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Old 10-28-2003, 07:49 PM   #1
UTKEngineer
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Assign Drive Letter in Linux?


Hello all,

This is going to be a long explanation, but I hope it will make sense.

I wanted a dual boot system. So, I used partition magic to seclude a small portion of my first harddrive and put all the data I didn't want to lose on that small chunk. Then I deleted all other partitions and installed WinXP on the first 10G, then installed Linux on the second 10G. My plan was to get the dual boot setup how I wanted it and then boot into windows and use partitionmagic to expand the small chunk of stored data and reformat my second harddrive so that it could be common between Windows and Linux.

Here's what happened:

I got Windows and Linux installed where and how I wanted them. The dual boot works. However, when I boot into windows and try to run partitionmagic, it gives me an error saying that there is no drive letter assigned and then it closes.

So, can I go into linux and declare a drive letter for that partition that windows (and PM) will understand? Or do I have to reformat again and create the linux partition using PM? Also, what filesystem should I make the shared partition(FAT16, FAT32...)?

All help is greatly appreciated.

-UTK
 
Old 10-28-2003, 07:54 PM   #2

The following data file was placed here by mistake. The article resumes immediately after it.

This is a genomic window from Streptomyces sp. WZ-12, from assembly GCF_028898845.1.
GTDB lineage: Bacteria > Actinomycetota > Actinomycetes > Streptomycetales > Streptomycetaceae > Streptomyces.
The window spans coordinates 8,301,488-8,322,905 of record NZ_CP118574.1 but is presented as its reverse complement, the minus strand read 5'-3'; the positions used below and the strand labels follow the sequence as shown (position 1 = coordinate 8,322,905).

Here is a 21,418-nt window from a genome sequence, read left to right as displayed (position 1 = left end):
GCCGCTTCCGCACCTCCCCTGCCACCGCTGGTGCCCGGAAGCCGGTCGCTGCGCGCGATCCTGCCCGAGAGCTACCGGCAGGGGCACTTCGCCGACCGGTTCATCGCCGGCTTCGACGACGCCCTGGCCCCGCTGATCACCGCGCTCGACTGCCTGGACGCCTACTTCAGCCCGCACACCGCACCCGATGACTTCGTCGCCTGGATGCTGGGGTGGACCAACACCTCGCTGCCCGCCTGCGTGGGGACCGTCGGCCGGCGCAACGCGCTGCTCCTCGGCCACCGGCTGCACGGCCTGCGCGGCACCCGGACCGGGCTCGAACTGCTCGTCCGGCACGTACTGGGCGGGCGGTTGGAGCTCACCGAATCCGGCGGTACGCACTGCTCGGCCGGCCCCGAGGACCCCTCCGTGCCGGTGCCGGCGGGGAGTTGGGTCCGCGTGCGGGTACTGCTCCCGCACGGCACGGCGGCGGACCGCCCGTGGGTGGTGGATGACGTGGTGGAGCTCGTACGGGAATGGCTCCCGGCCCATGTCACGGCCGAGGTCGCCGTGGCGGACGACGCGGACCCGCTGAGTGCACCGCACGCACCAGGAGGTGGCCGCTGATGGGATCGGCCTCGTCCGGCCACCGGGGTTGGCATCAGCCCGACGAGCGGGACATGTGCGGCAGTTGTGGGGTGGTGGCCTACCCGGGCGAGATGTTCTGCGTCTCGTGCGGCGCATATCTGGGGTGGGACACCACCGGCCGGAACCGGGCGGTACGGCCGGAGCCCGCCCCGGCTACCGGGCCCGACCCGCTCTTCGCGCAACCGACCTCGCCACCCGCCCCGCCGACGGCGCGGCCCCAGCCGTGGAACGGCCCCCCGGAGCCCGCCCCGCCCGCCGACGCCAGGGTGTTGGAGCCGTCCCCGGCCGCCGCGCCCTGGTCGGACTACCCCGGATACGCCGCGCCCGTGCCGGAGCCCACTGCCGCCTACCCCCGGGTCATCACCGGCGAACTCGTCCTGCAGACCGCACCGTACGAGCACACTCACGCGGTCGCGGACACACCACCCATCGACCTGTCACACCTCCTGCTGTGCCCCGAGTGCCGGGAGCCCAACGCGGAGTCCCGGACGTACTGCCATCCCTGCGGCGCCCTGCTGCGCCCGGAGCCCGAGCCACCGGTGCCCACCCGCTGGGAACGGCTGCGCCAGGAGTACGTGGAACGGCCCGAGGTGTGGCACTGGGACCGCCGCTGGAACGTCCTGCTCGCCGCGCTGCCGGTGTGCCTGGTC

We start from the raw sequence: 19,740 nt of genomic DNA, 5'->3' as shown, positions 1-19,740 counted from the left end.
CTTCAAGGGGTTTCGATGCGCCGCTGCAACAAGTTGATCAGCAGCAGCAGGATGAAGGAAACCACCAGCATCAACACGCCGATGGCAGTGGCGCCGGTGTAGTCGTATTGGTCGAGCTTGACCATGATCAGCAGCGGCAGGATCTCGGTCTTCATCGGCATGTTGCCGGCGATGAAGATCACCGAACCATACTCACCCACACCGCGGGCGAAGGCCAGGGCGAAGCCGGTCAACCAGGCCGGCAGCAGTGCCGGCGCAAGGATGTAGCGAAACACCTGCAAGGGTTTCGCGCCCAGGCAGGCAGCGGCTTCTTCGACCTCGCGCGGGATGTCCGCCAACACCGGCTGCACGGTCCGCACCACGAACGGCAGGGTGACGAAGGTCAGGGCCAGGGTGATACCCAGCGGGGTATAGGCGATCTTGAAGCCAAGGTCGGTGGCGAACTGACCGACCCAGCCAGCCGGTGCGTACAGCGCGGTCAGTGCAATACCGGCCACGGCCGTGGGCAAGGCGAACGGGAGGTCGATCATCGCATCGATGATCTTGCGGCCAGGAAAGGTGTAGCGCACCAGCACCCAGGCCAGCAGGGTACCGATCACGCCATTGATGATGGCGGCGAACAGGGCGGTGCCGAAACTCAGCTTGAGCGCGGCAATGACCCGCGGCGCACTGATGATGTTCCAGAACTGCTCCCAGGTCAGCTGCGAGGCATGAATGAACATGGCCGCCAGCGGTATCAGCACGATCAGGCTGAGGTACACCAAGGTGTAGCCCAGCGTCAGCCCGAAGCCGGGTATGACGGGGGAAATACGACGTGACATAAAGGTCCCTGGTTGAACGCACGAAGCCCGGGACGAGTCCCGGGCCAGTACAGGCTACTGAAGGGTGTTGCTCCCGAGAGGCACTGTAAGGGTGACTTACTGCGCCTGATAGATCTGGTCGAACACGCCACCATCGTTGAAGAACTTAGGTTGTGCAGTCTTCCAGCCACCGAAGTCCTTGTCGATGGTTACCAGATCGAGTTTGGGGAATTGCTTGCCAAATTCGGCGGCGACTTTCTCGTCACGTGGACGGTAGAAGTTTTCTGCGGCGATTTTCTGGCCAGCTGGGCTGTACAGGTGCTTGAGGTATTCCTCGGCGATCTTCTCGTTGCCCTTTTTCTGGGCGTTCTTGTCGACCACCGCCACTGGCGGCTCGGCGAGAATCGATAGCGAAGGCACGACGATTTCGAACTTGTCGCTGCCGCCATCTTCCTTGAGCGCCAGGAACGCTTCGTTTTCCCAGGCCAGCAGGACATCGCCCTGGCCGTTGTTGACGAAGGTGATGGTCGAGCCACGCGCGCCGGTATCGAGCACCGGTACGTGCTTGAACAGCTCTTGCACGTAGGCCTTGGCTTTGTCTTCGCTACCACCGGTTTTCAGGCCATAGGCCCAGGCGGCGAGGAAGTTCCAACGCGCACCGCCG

Mikhail_16
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Fat 32 should work ok, do not make it ntfs cause there is not very good support for it in linux.
 
Old 10-28-2003, 11:14 PM   #3
2damncommon
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Is the problem that you cannot acces your data on the "small chunk" or that you can't run partition magic?
Mikhail_16's suggestion to use FAT 32 will be the best option for your shared drive
 
Old 10-28-2003, 11:34 PM   #4
quatsch
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actually, if all you want to do is access the data on that small partition, XP should see it all right. It should already have a 'drive letter'. If you don't see it in my computer, right click on my computer, then management and then disk management and see what it tells you about your harddrive. you can also manually assign a drive letter to a partition if it can read it.
 
  


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